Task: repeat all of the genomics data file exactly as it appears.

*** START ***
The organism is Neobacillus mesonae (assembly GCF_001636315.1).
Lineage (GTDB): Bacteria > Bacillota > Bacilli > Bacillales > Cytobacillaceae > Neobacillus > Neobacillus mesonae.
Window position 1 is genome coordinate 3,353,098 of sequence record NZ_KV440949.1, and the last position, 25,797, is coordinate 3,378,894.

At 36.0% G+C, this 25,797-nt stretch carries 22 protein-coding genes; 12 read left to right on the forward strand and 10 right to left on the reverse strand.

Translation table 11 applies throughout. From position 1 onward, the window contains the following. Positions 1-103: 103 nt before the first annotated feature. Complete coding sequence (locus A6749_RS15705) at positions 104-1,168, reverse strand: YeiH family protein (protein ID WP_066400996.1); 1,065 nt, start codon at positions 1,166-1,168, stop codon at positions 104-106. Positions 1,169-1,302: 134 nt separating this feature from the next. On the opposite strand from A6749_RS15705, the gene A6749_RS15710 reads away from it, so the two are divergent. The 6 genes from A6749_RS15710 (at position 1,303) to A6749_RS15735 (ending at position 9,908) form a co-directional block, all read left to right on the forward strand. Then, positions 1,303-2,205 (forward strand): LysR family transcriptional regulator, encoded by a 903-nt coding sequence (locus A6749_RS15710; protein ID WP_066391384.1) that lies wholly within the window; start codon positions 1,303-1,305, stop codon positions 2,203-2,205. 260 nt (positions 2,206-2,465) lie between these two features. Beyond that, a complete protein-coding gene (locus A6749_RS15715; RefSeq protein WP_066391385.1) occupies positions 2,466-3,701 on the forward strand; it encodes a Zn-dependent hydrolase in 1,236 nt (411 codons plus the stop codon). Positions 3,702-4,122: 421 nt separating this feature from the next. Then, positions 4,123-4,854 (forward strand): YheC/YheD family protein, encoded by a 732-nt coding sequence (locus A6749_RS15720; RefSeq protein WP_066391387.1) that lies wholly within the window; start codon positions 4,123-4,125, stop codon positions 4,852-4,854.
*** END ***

The organism is Neobacillus mesonae (assembly GCF_001636315.1).
Lineage (GTDB): Bacteria > Bacillota > Bacilli > Bacillales > Cytobacillaceae > Neobacillus > Neobacillus mesonae.
Window position 1 is genome coordinate 3,353,098 of sequence record NZ_KV440949.1, and the last position, 25,797, is coordinate 3,378,894.

At 36.0% G+C, this 25,797-nt stretch carries 22 protein-coding genes; 12 read left to right on the forward strand and 10 right to left on the reverse strand.

Translation table 11 applies throughout. From position 1 onward, the window contains the following. Positions 1-103: 103 nt before the first annotated feature. Complete coding sequence (locus A6749_RS15705) at positions 104-1,168, reverse strand: YeiH family protein (protein ID WP_066400996.1); 1,065 nt, start codon at positions 1,166-1,168, stop codon at positions 104-106. Positions 1,169-1,302: 134 nt separating this feature from the next. On the opposite strand from A6749_RS15705, the gene A6749_RS15710 reads away from it, so the two are divergent. The 6 genes from A6749_RS15710 (at position 1,303) to A6749_RS15735 (ending at position 9,908) form a co-directional block, all read left to right on the forward strand. Then, positions 1,303-2,205 (forward strand): LysR family transcriptional regulator, encoded by a 903-nt coding sequence (locus A6749_RS15710; protein ID WP_066391384.1) that lies wholly within the window; start codon positions 1,303-1,305, stop codon positions 2,203-2,205. 260 nt (positions 2,206-2,465) lie between these two features. Beyond that, a complete protein-coding gene (locus A6749_RS15715; RefSeq protein WP_066391385.1) occupies positions 2,466-3,701 on the forward strand; it encodes a Zn-dependent hydrolase in 1,236 nt (411 codons plus the stop codon). Positions 3,702-4,122: 421 nt separating this feature from the next. Then, positions 4,123-4,854 (forward strand): YheC/YheD family protein, encoded by a 732-nt coding sequence (locus A6749_RS15720; RefSeq protein WP_066391387.1) that lies wholly within the window; start codon positions 4,123-4,125, stop codon positions 4,852-4,854.